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making soy milk (milking the soy bean, part 1) | justhungry

Sometimes I wonder if cooking is an art or science. I guess it's a bit of both. Some types of cooking though are almost pure science. Bread baking for example, especially when dealing with natural leavening or sourdough breads. Making a pie crust or a delicate cake is rather scientific too.

Making soy milk (to-nyuu ) and tofu) feels more like a Mister Wizard experiment than cooking. But it's a lot of fun. I have been making my own tofu and soy milk off and on for a while now, and each time it feels like a wonderfully geeky thing to be doing. It is a bit of a production number, but if you like soy milk or tofu and strange liquids that foam up like you wouldn't believe, give it a try!

Most of the time I make soy milk for the purpose of turning it into tofu, but on occasion I do scoop off some of that milky, beany liquid to consume as-is. Unlike the majority of East Asian people, I am luckily not lactose intolerant. But soy milk is a healthy, vegan alternative to milk. Freshly made soy milk smells and tastes so much better than the store bought kind, is preservative-free, and altogether nicer. You can add just the amount of sweeteners or other stuff to your totally pure soy milk and feel awfully good about yourself. Plus, you can select the soy beans you use.

Naturally you do need soy beans. You need the white dried ones, not the green fresh ones (aka edamame). Nowadays you can get dried soy beans from many supermarkets and most health food stores. Since one reason for making our own soy milk is because it's (we hope) healthier, it makes sense to use organic, non-genetically-engineered soy beans; a tad more expensive than ordinary soy beans, but worth it just for the ease of mind. Be sure to get beans that aren't too old; look at the sell by dates or production dates, and get your beans from a store with a high turnover.

You will need a huge stockpot, or two normal-kitchen sized soup or pasta pots, for cooking the soy bean paste. If you are using two pots, each pot must have at least a 16-cup capacity, if not bigger. You'll see why later.

You need a bag made of a finely woven but still fairly porous fabric. It should also be sturdy enough to stand up to washing, since you will want to use it over and over. Cotton muslin works great for this. To make the bag, take an approximately 40cm x 50cm or so (16 inches x 18 inches) piece of cloth, fold it in half, and sew up the side and bottom. If you want to make it neater you can hem the opening.

Cover with plenty of cold water, and leave to soak for at least 8 hours, a maximum of 24 hours. I find that oversoaked beans result in rather flavorless soy milk. Change the water a few times during the soaking period, especially during the warmer months. Sufficiently soaked soy beans should be soft enough to bite through easily.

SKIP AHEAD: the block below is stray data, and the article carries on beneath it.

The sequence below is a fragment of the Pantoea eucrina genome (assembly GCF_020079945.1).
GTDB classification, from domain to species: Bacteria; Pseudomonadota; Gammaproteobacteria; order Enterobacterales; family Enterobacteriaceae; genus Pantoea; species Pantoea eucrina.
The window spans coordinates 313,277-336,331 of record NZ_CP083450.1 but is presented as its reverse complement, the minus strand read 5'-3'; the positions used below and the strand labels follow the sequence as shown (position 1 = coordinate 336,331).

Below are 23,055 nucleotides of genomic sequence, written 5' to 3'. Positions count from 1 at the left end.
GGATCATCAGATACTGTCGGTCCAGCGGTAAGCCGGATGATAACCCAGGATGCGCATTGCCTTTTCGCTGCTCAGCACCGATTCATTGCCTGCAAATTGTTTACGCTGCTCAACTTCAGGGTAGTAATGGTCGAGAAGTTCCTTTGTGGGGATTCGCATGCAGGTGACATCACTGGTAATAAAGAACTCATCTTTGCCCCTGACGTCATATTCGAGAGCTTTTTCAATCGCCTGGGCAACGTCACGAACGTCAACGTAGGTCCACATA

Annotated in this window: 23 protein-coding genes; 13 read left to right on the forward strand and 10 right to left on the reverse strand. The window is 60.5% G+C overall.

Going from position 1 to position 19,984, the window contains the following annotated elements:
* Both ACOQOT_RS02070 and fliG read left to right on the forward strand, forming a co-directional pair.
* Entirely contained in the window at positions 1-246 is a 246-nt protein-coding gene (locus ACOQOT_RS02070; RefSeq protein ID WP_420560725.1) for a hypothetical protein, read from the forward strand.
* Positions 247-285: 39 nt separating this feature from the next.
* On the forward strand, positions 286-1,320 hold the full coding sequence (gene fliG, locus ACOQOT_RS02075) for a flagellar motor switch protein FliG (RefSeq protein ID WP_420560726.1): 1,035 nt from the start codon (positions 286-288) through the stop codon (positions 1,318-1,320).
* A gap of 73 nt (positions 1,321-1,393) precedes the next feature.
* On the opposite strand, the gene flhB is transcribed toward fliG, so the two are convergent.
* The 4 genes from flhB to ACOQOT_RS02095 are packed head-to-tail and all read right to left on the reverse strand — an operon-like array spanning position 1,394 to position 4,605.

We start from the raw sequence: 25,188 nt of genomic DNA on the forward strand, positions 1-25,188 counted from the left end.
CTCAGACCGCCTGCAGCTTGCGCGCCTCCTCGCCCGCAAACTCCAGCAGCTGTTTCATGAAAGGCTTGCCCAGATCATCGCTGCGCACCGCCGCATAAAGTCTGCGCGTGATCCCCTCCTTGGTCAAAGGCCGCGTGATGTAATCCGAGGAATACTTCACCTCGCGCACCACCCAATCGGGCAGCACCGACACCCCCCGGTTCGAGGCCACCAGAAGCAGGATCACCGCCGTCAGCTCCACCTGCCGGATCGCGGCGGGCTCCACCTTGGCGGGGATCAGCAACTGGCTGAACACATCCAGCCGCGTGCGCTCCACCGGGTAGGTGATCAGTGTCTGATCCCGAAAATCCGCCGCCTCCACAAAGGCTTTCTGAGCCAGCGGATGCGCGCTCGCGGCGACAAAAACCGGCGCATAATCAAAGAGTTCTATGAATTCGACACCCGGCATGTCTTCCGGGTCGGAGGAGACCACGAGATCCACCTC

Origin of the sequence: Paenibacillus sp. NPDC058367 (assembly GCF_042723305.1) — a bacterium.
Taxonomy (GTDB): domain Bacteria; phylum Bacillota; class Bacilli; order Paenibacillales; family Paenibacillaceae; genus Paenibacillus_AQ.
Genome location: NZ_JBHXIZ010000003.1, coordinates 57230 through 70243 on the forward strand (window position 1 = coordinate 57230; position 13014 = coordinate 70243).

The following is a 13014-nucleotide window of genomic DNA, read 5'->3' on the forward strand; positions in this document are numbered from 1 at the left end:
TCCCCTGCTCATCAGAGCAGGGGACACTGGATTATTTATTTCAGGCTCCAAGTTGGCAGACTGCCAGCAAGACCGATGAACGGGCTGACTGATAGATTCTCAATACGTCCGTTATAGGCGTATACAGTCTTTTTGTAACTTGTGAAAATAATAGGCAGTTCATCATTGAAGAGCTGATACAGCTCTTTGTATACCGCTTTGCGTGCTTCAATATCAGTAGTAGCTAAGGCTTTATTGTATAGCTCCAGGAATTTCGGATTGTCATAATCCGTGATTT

Put about half of the soy beans in your food processor with the steel cutting blade, and add enough water to barely cover the beans. Process for about 2 to 3 minutes, until the beans are very finely ground. You may need to stop the processor halfway through to scrape down the sides. Do the same with the remaining half of the soy beans.

Divide the mixture evenly between the two pots you prepared previously (or into your one humongous stock pot). The mixture should not come up more than halfway up the side of each pot. Lower the heat to medium, and stir and watch the pots.

As the mixture heats, it will foam up a lot, and may threaten to boil over. If the foam threatens to rise to the rim, sprinkle about a half cup of cold water over it and stir rapidly. This should make the foam subside enough (though I have to admit I've been too late several times and the foam has spread all over the stovetop. This is when I am glad I have a ceramic top range, though otherwise I wish I had a gas range. But I digress.) Here you see two pots of foamy yet under control soy liquid.

Continue to cook this for about 20 minutes, stirring frequently. It will stop foaming as it cooks. At the end, the liquid should look rather grainy, as in the picture below. This means that the milk has separated from the fibrous part of the ground up soy.

Squeeze out the liquid, and put into another, clean pot. It helps to have a very sturdy spatula to press down on the bag to extract as much of the liquid as possible. Or, you can wear heat-resistant rubber gloves and squeeze the bag with all your might. Dump out the fibrous stuff into yet another bowl. You may need to dump it out a couple of times.

The filtered liquid is pure soy milk. I like it just plain, but many people have a problem with the slightly grassy taste. The easiest way to mask this is to add a bit of fruit and to whiz it up into a soy milk shake. Just half a banana, or a few fresh or frozen strawberries, will do the trick. You can also add about a tablespoon of honey, fruit juice, or even sugar. The point is that you can choose what to put in rather than whatever commercial soy milk is sweetened with. The glass below is a soy milk shake made with half a banana and a handful of frozen raspberries from last summer's crop.

Now what about that fibrous stuff? Don't just throw it in the garbage. It's called okara, and is maybe even more nutrious than the soy milk. It's very high fiber as you might expect, and full of protein. At the very least, it makes a terrific addition to your compost pile.